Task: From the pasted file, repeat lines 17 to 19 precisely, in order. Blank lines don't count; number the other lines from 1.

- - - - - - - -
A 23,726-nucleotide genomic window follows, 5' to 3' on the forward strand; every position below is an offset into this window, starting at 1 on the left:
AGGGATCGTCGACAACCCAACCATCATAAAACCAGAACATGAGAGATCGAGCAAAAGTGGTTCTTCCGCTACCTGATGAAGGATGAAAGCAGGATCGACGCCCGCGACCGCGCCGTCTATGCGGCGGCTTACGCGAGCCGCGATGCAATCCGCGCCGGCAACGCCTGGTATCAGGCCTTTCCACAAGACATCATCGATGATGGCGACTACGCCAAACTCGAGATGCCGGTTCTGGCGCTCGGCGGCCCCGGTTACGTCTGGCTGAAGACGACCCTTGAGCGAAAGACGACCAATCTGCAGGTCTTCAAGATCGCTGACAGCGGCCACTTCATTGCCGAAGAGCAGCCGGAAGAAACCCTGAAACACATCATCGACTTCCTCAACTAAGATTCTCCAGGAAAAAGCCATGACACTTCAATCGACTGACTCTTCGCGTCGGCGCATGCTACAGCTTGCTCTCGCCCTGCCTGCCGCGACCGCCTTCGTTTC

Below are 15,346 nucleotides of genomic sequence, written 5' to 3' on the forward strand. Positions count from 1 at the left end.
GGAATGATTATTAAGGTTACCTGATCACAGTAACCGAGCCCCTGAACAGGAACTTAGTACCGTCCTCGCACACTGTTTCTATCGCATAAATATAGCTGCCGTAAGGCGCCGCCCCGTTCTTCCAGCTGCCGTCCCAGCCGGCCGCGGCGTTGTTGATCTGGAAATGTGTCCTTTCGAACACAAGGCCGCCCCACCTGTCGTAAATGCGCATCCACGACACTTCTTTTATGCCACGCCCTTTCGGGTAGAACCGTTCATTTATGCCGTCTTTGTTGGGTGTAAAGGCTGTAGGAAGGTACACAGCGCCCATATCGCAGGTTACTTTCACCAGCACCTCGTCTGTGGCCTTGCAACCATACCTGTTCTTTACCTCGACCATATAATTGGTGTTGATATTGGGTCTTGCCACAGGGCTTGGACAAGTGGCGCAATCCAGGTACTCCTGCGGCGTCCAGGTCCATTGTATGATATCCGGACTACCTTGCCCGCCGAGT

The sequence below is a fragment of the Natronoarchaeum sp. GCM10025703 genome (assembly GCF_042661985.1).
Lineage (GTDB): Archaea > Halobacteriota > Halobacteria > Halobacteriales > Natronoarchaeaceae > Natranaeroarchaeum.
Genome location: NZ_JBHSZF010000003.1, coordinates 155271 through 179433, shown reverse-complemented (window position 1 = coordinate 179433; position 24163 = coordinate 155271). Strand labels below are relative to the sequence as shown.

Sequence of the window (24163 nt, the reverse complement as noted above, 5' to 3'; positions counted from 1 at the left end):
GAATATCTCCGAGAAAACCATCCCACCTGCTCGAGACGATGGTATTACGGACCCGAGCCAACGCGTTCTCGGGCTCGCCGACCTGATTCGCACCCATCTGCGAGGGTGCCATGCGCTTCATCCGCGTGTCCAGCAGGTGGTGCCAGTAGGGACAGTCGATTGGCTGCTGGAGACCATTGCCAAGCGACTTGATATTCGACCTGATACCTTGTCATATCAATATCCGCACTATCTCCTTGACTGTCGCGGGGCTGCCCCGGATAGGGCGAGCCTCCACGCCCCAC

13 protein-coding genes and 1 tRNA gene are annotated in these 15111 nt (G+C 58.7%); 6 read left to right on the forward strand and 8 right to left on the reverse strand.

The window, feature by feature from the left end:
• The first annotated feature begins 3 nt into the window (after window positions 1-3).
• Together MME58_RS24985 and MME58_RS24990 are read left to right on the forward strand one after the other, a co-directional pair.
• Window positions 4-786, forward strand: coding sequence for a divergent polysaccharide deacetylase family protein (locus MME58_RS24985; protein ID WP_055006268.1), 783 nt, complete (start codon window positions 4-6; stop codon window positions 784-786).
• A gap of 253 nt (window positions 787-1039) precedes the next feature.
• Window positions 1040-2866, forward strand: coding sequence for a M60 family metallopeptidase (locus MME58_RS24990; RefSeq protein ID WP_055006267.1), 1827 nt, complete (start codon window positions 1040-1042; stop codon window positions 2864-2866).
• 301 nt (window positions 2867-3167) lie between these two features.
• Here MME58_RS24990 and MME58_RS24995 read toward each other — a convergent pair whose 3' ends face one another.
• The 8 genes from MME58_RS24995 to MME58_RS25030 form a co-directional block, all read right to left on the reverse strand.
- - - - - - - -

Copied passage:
• 301 nt (window positions 2867-3167) lie between these two features.
• Here MME58_RS24990 and MME58_RS24995 read toward each other — a convergent pair whose 3' ends face one another.
• The 8 genes from MME58_RS24995 to MME58_RS25030 form a co-directional block, all read right to left on the reverse strand.